North Korea builds viewing booth, hinting missile launch could occur Sunday

(From agencies)

South Korean news reports said Saturday that Pyongyang has finished building a viewing booth for leader Kim Jong-un to watch an expected missile launch, underscoring assessments by US, Japanese and South Korea officials that the test could take place as early as Sunday or Monday.

PAC-3 missile battery is unloaded at Ishigaki Island in Okinawa Prefecture on Saturday.

PAC-3 missile battery is unloaded at Ishigaki Island in Okinawa Prefecture on Saturday.

The reports say North Korea may also have decided on a Sunday launch to distract US attention during the Feb. 7 Super Bowl 50 game in Santa Clara, Calif. Forecasts for bad weather in the Korean peninsula at the beginning of the week is also said to be a factor in Pyongyang’s timing.

“Since they’ve built a viewing booth it seems Kim Jong-un will personally watch the launch,” a source told Chosun Daily.

The Japanese and South Korean governments said early Saturday that the North is bringing forward and shortening the time frame for the launch, indicating a possible Sunday launch.

US officials gave a slightly longer time frame Saturday saying that a launch could occur as early as Monday. A US think tank has reported that satellite images taken this week of North Korea’s Sohae rocket launch site show apparent fueling activity seen in the past shortly before a rocket launch.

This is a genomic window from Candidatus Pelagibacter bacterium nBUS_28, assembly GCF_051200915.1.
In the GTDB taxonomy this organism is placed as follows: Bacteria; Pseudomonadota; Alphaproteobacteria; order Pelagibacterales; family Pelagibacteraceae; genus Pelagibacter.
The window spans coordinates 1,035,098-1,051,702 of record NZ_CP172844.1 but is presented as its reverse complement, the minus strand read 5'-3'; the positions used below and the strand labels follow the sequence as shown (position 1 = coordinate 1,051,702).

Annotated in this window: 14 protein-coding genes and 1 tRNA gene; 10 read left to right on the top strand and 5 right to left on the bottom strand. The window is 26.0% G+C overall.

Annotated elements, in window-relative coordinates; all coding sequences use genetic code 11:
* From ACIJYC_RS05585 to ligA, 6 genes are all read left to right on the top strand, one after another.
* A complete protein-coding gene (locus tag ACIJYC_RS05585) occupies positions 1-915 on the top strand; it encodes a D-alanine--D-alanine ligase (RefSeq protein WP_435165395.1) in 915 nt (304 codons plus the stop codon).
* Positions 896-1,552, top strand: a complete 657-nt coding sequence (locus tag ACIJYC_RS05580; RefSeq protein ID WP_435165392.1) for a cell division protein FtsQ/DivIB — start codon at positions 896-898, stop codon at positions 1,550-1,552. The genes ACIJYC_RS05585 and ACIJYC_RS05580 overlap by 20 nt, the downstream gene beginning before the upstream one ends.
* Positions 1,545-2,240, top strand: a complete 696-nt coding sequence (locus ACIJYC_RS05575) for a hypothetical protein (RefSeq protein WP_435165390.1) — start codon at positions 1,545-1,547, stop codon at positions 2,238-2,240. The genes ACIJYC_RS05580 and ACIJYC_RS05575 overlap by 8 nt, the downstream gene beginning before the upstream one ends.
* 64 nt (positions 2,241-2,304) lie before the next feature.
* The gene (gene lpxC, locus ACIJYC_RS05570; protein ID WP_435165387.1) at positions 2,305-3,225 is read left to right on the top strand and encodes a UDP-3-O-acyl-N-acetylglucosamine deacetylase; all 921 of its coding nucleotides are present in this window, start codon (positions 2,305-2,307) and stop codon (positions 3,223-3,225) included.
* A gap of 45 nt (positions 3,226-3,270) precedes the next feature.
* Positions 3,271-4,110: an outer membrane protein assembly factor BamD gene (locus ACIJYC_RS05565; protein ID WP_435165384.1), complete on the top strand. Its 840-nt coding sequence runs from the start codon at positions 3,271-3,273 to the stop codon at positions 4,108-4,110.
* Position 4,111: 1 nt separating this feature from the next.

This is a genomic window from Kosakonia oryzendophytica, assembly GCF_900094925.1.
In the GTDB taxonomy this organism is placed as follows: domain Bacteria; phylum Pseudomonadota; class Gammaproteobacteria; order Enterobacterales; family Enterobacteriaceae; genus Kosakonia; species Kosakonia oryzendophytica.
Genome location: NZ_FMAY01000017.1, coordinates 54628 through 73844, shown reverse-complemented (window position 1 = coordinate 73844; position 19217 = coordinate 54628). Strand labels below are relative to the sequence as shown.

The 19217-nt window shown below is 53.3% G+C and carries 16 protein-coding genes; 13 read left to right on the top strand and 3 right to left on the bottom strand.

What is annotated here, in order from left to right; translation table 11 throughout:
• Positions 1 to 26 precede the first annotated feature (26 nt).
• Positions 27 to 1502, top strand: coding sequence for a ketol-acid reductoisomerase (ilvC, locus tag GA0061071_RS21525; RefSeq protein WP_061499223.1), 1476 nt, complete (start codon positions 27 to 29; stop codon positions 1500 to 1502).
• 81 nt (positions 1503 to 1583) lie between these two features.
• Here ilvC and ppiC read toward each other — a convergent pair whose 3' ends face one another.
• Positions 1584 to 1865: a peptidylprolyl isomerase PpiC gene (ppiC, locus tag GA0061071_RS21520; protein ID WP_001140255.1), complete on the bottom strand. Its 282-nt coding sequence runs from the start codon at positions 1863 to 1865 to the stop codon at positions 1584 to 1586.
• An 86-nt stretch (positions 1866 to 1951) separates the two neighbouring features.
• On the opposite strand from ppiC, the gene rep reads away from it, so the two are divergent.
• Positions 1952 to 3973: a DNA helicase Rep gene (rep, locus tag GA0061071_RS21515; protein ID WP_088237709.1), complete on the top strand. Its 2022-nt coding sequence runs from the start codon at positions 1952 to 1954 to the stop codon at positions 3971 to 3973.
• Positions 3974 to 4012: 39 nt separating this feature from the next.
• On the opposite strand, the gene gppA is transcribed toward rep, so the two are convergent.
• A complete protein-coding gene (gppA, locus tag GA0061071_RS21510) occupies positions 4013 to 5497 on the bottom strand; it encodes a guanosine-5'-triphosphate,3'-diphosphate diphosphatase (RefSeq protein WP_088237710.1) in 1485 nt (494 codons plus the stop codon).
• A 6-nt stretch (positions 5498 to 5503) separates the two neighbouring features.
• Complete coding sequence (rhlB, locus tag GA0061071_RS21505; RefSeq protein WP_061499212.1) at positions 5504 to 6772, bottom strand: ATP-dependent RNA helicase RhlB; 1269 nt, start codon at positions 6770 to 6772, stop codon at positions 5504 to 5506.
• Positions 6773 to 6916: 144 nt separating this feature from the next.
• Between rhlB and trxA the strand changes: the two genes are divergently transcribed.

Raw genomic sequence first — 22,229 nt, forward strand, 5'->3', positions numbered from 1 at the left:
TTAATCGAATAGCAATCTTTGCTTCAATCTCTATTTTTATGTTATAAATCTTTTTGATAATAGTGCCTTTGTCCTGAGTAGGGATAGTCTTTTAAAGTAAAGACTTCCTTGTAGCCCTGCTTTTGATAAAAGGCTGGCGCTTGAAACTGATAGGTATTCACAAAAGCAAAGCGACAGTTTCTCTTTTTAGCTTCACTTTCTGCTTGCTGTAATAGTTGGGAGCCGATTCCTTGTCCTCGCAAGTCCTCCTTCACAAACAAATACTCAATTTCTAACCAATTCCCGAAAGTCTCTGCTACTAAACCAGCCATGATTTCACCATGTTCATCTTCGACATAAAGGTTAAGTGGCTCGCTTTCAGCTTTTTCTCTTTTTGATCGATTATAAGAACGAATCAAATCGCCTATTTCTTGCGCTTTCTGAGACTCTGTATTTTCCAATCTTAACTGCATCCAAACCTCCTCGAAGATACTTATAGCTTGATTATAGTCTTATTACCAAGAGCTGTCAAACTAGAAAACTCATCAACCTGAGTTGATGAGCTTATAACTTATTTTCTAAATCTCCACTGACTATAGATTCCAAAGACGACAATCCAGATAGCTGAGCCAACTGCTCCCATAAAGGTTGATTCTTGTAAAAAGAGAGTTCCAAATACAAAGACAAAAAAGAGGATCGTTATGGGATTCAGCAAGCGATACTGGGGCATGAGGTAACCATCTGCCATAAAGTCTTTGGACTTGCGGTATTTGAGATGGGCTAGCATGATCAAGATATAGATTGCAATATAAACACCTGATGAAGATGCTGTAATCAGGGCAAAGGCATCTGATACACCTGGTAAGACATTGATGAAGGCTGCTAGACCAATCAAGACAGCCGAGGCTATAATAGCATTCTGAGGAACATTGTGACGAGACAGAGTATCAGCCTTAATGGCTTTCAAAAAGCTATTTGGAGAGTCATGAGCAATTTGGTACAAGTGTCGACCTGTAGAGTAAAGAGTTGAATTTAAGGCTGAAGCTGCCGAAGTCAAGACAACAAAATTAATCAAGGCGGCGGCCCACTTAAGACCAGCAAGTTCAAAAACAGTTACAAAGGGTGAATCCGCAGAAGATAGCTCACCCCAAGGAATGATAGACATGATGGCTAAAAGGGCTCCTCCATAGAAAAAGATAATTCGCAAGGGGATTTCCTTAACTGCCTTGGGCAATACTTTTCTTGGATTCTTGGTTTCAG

The Chinese Lunar New Year (observed by Koreans) falls on Monday.

Japan’s military said this weekend it has dispatched three missile-tracking Aegis destroyers in the East China Sea and the Sea of Japan in response to the expected launch. Preparations to deploy Patriot PAC-3 missile batteries on Okinawa are also said to be nearly complete. PAC-3 batteries have also been activated in downtown Tokyo. US naval vessels are aiding Japan’s military in tracking the North Korean test.

Tension has been high on the Korean peninsula following the North’s fourth nuclear test, on Jan. 6. A rocket test now would compound fears about North Korea putting a nuclear warhead on a missile that could reach not only South Korea and Japan but possibly even the west coast of the United States.

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